How To Cook Fresh Beets Without Staining Everything

If you've ever cooked with beets before, you know their vibrant pink color is part of their charm. They bring their bright rosy hue to recipes like short rib borscht and beet-infused vodka cocktails, but as anyone who's ever dealt with these root vegetables knows, their juices get everywhere. In fact, their juices are exceptionally adept at staining everything from your hands to cutting boards. Thankfully, there is a way to cook with these veggies without ruining everything in sight. 

To keep your hands free of pink marks, make like a restaurant chef and wear disposable gloves. You can also wear reusable gloves, but keep in mind that they might get stained and then you'll have to put in a little work to get them back to normal. You can also try rubbing olive oil on your hands before picking up your beets, but make sure to cover every inch of your skin and note that your hands may be a little more slippery while you're prepping your ingredients.

How to prevent stains when cutting or peeling beets

Now that your hands are going to stay clean, what about everything else in your kitchen? Keeping a cutting board pink-free is no small feat, especially when it comes to wooden ones, which absorb juice more easily than plastic. Luckily, you can protect your wooden cutting board by brushing it with olive oil or spraying it with a cooking spray. The oils should act as a barrier between the juice and your board — just make sure to choose one with a neutral flavor so it doesn't impact any ingredients you're cutting up.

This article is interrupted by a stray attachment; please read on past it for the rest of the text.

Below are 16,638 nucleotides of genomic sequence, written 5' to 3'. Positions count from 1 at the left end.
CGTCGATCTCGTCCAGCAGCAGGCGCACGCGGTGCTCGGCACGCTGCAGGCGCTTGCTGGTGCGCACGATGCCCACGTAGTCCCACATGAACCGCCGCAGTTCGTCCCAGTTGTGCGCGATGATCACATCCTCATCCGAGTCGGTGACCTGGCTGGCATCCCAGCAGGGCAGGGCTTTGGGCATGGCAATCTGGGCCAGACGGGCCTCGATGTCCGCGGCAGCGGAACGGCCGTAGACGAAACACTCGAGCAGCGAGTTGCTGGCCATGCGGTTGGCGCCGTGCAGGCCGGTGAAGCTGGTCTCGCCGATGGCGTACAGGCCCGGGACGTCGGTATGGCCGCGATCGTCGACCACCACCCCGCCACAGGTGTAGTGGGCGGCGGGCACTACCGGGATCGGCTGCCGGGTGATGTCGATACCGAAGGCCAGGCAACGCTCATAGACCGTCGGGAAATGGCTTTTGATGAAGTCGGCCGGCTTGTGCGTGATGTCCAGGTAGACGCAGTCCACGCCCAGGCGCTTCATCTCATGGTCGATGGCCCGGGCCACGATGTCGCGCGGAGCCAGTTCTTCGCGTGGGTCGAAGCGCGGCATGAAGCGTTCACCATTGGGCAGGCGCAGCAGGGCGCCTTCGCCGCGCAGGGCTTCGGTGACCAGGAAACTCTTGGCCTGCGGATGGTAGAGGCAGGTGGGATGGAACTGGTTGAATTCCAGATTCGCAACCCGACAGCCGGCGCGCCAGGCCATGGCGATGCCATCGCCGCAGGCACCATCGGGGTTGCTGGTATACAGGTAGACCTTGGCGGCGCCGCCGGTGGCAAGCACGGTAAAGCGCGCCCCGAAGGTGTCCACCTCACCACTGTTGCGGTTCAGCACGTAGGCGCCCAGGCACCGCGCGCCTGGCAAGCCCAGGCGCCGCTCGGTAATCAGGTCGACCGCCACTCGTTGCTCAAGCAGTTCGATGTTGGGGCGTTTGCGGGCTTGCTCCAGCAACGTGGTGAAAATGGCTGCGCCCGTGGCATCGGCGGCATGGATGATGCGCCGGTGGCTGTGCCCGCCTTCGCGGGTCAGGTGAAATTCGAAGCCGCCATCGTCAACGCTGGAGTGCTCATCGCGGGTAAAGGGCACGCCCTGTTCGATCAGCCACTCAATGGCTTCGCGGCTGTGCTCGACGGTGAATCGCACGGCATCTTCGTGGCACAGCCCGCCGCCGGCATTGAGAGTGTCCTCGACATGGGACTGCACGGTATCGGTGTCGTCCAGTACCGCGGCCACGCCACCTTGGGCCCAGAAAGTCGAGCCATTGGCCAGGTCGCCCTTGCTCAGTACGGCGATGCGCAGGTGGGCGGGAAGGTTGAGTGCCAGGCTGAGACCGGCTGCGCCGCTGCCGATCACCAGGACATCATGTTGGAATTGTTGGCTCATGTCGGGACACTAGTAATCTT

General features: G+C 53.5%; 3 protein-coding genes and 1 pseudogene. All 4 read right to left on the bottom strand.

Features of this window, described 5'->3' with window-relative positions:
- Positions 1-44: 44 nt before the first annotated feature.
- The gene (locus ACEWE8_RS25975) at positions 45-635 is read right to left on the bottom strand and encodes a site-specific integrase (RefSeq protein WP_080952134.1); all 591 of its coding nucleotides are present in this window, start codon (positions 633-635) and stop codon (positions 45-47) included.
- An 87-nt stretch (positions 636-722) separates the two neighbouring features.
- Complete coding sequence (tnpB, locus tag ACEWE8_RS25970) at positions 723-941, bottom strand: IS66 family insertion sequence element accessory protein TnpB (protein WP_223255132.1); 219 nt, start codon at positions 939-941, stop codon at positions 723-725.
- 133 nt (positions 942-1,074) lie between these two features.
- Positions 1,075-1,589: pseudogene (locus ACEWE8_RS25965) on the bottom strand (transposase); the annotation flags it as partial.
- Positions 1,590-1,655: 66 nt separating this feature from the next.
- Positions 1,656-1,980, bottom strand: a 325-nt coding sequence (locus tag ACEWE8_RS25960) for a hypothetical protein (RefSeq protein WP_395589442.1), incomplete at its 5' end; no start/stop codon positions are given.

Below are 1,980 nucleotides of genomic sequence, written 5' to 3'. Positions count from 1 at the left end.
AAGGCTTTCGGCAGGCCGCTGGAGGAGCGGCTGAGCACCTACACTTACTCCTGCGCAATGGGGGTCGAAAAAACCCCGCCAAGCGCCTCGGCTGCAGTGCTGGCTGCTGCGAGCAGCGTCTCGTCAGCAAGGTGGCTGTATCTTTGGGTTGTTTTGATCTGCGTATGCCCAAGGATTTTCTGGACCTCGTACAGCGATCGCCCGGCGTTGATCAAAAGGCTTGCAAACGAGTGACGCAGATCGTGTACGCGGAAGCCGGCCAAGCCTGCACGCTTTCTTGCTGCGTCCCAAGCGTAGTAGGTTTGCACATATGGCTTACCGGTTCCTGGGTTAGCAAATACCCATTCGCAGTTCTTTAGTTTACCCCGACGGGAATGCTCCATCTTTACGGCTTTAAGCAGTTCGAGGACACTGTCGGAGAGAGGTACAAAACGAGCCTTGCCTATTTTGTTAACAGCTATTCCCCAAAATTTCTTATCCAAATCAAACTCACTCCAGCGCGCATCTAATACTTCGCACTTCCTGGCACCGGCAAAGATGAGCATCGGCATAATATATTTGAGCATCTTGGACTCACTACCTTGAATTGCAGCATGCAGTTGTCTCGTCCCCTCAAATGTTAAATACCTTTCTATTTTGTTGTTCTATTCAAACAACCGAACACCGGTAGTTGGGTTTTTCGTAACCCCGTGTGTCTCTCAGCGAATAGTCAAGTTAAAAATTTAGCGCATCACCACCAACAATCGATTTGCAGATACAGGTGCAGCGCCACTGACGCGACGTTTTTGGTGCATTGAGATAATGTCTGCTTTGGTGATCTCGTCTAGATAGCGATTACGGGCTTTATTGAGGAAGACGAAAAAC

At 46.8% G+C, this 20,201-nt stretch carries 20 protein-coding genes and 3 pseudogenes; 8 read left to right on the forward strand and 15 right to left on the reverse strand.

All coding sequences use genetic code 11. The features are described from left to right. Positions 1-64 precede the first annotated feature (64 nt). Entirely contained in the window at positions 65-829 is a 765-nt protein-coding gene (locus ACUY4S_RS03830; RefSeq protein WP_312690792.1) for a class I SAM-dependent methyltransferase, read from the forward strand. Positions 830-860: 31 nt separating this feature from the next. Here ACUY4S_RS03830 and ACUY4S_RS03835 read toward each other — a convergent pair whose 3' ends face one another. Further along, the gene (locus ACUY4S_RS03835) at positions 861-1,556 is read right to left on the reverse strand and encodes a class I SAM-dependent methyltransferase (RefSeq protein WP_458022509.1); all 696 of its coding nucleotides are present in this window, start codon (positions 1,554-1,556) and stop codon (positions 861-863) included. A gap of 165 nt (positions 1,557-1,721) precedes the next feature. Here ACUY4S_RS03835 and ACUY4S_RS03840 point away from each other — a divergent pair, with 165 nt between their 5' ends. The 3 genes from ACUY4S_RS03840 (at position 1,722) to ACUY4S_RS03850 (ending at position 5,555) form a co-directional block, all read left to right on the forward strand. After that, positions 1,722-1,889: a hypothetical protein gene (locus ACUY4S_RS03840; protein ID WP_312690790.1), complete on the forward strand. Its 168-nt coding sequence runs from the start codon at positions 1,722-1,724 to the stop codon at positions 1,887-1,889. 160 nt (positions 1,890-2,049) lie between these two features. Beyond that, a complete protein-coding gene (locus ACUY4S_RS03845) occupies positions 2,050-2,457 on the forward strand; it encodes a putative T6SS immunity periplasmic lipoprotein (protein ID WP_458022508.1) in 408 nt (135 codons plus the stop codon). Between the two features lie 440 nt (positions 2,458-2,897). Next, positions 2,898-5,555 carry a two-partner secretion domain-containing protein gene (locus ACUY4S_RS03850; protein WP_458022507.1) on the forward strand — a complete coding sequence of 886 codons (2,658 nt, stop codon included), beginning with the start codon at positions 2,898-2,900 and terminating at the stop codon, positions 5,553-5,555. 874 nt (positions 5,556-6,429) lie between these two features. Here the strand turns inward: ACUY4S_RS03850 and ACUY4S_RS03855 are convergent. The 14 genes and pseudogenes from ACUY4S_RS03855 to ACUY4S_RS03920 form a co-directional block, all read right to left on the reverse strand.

If you'd rather not get a little greasy, you can also try layering wax paper or plastic wrap over your board. Or just stick with a plastic version, which can shed most stains in the dishwasher after being rubbed with some salt and lemon juice. If you're also having trouble containing the juices when peeling beets, you have a few options. 

Try cooking them first with the skin on and adding an acid like lemon juice or vinegar in the pot, to prevent bleeding. Then, run them under the sink in a colander instead of removing the outer layer by hand, so you can avoid skin and cutting board contact. As an alternative, try using a vegetable peeler over the sink with gloved hands. While these steps may take a little extra effort, they'll pay off when your surroundings aren't drowning in pink.